Interviews are often the sticking point when it comes to being successful in job applications because it’s easy to see them as scary, daunting and as a minefield of dangers to be crossed before making it out of the interview room again. This is especially true if you’ve never had an interview before, been out of the job market for a while or feel your self-confidence is a bit battered from recent redundancy.
However with a bit of insider information we can dispel these myths and help to put together a great performance on the day. For instance, did you know that often the interviewers themselves are nervous and unsure of what to say or do in the interview? So it’s not just you that has to conquer the jitters.
Interviews are put in place in the recruitment process for a few reasons:
1) To see if you can do the job – most of the questions are normally based around the competencies that you need to have in order to do the role. Prepare a list of your skills, abilities and personal qualities and think how they match the job description and person specification documents that you should have received from the company when you applied for the job. Can you give examples of customer service in different environments? What experience do you have of communicating with all types of people? What technical abilities and/or qualifications do you have? Be prepared to discuss this list and demonstrate that you can do the job. The interviewer wants you to do well and to show them how good you are!
2) To see if you will fit in to the team and the company – the people interviewing will get a feel for you as a person (not just as a CV) and think whether you are a good match for the company’s ethos and the team environment. After all, it’s in their interest to ensure that their business will benefit from having you on board.
3) To enable you to find out more about the company and to assess whether you will fit in there – this opportunity comes in the form of ‘Have you got any questions for us?’. Before you go to the interview think about what’s important for you when you are at work. You can assess factual information such as the commute to work, the hours and the type of job initially but when you are actually in the interview you can ask questions about the training opportunities, the possibility of involvement in community or charity activities (if important to you), and the size of the team you will be working in (for example).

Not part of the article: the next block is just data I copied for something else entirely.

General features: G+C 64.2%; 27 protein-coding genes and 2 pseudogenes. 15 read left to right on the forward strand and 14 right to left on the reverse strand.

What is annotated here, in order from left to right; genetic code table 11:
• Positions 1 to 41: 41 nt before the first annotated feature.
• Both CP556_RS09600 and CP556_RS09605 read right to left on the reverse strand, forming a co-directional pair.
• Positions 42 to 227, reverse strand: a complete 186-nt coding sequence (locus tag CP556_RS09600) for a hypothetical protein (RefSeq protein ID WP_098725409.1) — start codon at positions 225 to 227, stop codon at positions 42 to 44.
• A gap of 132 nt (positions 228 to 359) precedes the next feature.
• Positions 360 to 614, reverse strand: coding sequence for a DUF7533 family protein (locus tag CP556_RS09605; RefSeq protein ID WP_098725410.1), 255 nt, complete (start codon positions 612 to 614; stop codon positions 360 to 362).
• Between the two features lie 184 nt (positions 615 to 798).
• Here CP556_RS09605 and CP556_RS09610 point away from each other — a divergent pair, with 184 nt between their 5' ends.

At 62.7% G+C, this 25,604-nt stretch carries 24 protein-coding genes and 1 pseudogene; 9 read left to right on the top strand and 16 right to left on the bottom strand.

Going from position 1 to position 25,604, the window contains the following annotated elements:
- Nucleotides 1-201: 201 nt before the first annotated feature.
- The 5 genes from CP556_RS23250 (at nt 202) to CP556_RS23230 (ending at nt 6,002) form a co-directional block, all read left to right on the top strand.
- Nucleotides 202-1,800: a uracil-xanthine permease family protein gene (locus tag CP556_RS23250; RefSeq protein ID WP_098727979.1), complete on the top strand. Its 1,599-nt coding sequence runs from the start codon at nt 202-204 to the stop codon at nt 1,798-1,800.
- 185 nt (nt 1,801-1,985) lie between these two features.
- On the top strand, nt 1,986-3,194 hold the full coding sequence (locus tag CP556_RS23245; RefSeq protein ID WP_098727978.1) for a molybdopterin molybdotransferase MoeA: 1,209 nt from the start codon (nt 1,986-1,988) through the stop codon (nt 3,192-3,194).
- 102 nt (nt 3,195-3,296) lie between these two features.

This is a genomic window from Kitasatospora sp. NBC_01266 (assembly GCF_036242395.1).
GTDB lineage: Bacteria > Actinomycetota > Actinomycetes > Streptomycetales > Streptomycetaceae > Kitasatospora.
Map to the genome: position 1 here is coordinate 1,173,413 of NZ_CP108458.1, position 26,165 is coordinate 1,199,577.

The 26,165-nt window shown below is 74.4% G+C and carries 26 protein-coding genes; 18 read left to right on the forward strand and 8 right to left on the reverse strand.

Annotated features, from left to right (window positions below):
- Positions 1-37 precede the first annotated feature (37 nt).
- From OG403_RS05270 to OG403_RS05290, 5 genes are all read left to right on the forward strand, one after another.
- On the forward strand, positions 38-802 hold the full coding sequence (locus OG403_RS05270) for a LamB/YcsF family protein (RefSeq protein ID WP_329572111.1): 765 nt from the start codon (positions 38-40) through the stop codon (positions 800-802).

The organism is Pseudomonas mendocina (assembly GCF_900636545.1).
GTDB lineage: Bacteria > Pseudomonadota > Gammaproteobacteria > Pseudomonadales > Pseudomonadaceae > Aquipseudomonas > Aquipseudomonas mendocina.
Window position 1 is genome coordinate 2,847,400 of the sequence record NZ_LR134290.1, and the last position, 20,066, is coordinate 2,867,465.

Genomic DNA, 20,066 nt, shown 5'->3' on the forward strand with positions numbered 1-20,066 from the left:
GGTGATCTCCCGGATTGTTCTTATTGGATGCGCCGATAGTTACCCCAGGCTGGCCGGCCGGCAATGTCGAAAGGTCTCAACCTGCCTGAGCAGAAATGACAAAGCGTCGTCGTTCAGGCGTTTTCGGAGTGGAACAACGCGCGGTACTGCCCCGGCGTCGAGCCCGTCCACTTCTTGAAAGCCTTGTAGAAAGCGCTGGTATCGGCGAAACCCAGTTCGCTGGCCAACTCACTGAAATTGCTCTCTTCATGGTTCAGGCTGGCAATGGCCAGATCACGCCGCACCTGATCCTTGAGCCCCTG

All the above sections form the main body of the interview so if you prepare for these you will have a head start.
Some other tips include:
 Have good eye contact.
 Remember the name of the person you are meeting.
 Be early – but not too early! 15 minutes is ideal.
 Give a good firm handshake to people you are introduced to.
In addition, your self confidence and belief must be boosted ready for the interview and aspire can help you with this in many ways including looking at what motivates you, improving your communication, and helping you to prepare answers you can feel proud of.
Don’t feel you have to face an interview on your own – get in touch and Aspire can help you!

Author's Bio: 

Nicki Parker of Aspire is an experienced careers coach with great success in empowering people to get a new job, promotion, side-ways or downwards moves and to change careers totally (do you want a better work-life balance?!). She has a very personable and encouraging style and enables people to see that they have got a choice and they can achieve what they want.